In accordance with the present invention, providing six such grooves equally spaced across the 31/2 inch width of the liner 10, increases the effective surface area of the wood from 311/2 square inches to 45 square inches. This represents an increase in surface area of about 40 to 45 percent, and a corresponding increase in the beneficial effects of the specialized humidor liner. Not only is the surface area increased for increasing the evaporation of flavorful chemicals into the atmosphere of the humidor, but also the grooves provide additional circulation opportunities for the atmosphere.
FIG. 2 illustrates a lattice generally designated 20, made of crossing parallel cedar strips 18 and 22 which are fastened to each other by adhesive or other appropriate means which do not adversely effect the atmosphere in the humidor. Preferably, the cedar strips are 3/8 inch by 3/8 inch square strips and extend the full width and length of liner 10. Liner 10 of FIG. 1 can be used for the sidewalls, roof and/or floor of the humidor box. Lattice 20 is advantageously placed over the floor and the cigars or other tobacco products rest on the lattice. This further increases the circulation within the humidor.
FIG. 3 illustrates another embodiment of the invention which increases the surface area of a liner generally designated 40, on the interior surface 42, by piecing together the liner of grooved pieces 44 which are connected between taller strips 46 and to produce a highly grooved upper surface 42. Although separate pieces are shown connected to each other to form liner 40, liner 40 can also be made of one piece of humidor liner wood which is cut to form the grooved pattern.
FIG. 4 illustrates another embodiment of the invention where a sidewall, floor or ceiling liner generally designated 30 has an upper surface 32 with parallel shallow grooves 34 which cross parallel deep grooves 36. Shallow grooves 34 can be, for example, 1/8 inch by 1/8 inch in cross section while deep grooves 36 can be 1/8 inch wide and 3/16 inch deep. This further increases the surface area and the opportunity for air circulation.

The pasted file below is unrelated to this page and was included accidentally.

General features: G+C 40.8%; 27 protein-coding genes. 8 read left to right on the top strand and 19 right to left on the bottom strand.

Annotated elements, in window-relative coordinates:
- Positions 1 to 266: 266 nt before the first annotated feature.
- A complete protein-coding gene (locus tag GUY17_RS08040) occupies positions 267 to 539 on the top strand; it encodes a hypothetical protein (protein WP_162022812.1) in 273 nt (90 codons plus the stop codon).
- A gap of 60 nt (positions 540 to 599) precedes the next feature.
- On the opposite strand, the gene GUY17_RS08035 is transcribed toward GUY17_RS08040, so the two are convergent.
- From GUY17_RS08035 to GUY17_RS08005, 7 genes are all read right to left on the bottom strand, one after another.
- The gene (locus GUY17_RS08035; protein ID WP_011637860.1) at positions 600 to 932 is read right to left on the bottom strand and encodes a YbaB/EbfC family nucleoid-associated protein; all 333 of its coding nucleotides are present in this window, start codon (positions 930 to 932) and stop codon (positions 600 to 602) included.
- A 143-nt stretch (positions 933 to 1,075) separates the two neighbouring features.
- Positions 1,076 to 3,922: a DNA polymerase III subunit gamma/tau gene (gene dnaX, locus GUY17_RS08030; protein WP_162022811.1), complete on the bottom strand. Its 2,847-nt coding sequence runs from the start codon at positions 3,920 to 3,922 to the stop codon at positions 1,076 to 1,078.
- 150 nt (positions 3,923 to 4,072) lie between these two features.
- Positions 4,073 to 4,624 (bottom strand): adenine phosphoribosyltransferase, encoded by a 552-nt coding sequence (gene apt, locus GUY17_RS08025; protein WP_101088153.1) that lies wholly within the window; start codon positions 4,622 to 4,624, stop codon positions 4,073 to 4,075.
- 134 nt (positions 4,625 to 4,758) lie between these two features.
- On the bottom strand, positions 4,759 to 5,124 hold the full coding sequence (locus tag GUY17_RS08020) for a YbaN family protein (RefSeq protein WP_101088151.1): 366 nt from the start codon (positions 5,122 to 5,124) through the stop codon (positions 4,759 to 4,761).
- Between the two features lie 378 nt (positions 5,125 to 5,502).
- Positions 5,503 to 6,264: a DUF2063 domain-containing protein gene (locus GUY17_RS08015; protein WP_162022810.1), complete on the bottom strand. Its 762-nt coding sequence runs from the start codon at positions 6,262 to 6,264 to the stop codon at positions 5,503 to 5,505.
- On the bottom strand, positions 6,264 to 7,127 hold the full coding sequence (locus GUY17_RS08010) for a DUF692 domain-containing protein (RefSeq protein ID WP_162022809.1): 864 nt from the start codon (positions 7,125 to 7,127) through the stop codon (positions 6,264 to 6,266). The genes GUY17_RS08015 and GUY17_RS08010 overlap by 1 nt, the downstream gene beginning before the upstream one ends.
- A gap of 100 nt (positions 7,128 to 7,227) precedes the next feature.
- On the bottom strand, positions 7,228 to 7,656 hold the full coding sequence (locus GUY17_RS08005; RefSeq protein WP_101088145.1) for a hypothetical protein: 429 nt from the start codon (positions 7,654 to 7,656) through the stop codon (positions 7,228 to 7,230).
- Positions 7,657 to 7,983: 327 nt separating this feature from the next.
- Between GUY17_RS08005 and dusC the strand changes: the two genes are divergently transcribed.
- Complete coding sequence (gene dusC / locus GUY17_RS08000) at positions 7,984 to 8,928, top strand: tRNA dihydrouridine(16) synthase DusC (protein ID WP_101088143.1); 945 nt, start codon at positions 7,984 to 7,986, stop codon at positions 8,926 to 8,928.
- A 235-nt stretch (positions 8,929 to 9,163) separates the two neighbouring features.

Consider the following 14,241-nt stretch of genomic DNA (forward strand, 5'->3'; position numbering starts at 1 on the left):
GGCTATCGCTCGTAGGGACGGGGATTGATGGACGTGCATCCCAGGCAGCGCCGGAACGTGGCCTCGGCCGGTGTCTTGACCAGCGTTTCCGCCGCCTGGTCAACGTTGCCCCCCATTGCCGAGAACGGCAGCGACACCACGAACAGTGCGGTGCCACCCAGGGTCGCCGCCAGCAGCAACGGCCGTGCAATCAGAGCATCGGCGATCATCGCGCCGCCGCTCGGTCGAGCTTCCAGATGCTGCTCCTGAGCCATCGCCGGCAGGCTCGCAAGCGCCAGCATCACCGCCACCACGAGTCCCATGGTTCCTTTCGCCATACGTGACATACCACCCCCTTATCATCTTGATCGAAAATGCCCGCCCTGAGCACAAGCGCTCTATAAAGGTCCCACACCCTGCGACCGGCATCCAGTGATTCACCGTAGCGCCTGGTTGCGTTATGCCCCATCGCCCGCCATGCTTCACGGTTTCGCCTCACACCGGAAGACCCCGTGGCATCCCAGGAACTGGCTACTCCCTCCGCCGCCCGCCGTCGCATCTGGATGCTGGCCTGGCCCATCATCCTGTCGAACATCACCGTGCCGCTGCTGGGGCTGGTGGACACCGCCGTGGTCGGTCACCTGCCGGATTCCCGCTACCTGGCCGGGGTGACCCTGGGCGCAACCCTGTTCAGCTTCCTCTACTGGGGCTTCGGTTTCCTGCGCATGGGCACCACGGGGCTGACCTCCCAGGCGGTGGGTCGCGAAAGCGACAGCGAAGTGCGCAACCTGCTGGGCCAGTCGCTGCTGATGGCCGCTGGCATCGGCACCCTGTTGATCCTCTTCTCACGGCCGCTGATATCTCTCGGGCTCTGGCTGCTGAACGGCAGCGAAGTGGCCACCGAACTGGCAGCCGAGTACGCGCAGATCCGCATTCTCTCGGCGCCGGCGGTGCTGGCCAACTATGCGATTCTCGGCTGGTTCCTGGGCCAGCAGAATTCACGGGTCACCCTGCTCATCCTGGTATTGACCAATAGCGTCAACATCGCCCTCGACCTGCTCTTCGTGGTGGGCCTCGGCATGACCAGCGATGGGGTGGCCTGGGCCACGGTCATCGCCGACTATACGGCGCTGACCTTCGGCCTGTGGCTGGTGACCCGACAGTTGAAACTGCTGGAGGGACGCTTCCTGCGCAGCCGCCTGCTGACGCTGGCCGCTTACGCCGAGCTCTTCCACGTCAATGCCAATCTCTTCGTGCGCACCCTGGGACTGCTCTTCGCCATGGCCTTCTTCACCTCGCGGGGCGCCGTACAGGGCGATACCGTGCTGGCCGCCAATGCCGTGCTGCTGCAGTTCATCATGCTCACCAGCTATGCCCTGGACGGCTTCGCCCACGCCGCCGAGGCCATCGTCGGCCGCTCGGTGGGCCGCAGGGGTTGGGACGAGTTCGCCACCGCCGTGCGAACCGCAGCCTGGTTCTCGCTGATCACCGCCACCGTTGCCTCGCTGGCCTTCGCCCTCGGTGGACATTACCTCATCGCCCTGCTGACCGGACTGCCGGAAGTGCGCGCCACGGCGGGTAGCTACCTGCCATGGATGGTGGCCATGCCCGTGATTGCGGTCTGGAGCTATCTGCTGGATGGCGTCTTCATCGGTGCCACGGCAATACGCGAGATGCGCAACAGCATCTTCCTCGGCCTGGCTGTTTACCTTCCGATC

FIG. 5 illustrates another embodiment of a humidor liner used, for example, as the ceiling or roof for the humidor container or box. The liner generally designated 50 contains a diamond pattern of crossing grooves 52 which may be of the same depth or deep and shallow as with the embodiment of FIG. 4. To further increase surface area and also to provide air circulation to the wood of the humidor box which is underneath liner 50 and itself may be of Spain cedar, holes 54 are drilled at the intersections of grooves 52.
FIG. 5 also illustrates a conventional humidity element 60 which is generally fastened to the interior surface of the ceiling liner and contains a porous member which absorbs or is saturated with water. Humidifying element 60 is generally in the form of a cylindrical metal cup having holes facing the interior of the humidor box for allowing a slow flow of humidor air from the saturated member into the interior of the humidor.
FIG. 6 illustrates another embodiment of the liner generally designated 60 which contains a pattern of through holes 62. As with the other embodiments of the invention, this increases surface area for the wood of the liner 60 and also provides access to the wood of the humidor box.
As shown in FIG. 7, a humidor box generally designated 70 may be made of Spanish cedar or other appropriate wood and contains side liners 72, a ceiling liner 74 and a floor liner 76, all constructed in accordance with the present invention. Wood of liners 72, 74 and 76 may also be Spanish cedar or other appropriate flavorful wood which imparts appropriate characteristics to the aging tobacco products within the humidor box 70. Where humidor wood is used as the box 70 or as a further interior lining of box 70, liners 72, 74 and 76 of the present invention may contain holes such as those shown in embodiments of FIGS. 5 and 6, to allow the beneficial vapors from the woods to enter into the interior of the humidor box.
While a specific embodiment of the invention has been shown and described in detail to illustrate the application of the principles of the invention, it will be understood that the invention may be embodied otherwise without departing from such principles.